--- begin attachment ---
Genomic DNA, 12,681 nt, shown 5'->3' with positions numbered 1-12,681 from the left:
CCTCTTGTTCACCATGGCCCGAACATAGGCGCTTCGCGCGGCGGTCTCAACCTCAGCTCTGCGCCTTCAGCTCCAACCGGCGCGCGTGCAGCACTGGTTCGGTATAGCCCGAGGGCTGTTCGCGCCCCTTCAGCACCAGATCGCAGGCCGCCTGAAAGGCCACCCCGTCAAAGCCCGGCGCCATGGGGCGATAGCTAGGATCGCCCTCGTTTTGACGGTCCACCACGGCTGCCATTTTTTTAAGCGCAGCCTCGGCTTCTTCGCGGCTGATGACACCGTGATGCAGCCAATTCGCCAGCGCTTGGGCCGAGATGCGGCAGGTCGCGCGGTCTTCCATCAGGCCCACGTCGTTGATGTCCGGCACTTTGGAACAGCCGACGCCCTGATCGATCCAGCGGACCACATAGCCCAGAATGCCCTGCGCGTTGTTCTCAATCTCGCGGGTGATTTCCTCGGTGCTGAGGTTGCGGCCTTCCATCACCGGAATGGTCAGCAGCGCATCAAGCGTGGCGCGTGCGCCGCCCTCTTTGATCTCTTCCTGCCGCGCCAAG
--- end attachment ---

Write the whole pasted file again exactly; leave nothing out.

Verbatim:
Genomic DNA, 12,681 nt, shown 5'->3' with positions numbered 1-12,681 from the left:
CCTCTTGTTCACCATGGCCCGAACATAGGCGCTTCGCGCGGCGGTCTCAACCTCAGCTCTGCGCCTTCAGCTCCAACCGGCGCGCGTGCAGCACTGGTTCGGTATAGCCCGAGGGCTGTTCGCGCCCCTTCAGCACCAGATCGCAGGCCGCCTGAAAGGCCACCCCGTCAAAGCCCGGCGCCATGGGGCGATAGCTAGGATCGCCCTCGTTTTGACGGTCCACCACGGCTGCCATTTTTTTAAGCGCAGCCTCGGCTTCTTCGCGGCTGATGACACCGTGATGCAGCCAATTCGCCAGCGCTTGGGCCGAGATGCGGCAGGTCGCGCGGTCTTCCATCAGGCCCACGTCGTTGATGTCCGGCACTTTGGAACAGCCGACGCCCTGATCGATCCAGCGGACCACATAGCCCAGAATGCCCTGCGCGTTGTTCTCAATCTCGCGGGTGATTTCCTCGGTGCTGAGGTTGCGGCCTTCCATCACCGGAATGGTCAGCAGCGCATCAAGCGTGGCGCGTGCGCCGCCCTCTTTGATCTCTTCCTGCCGCGCCAAG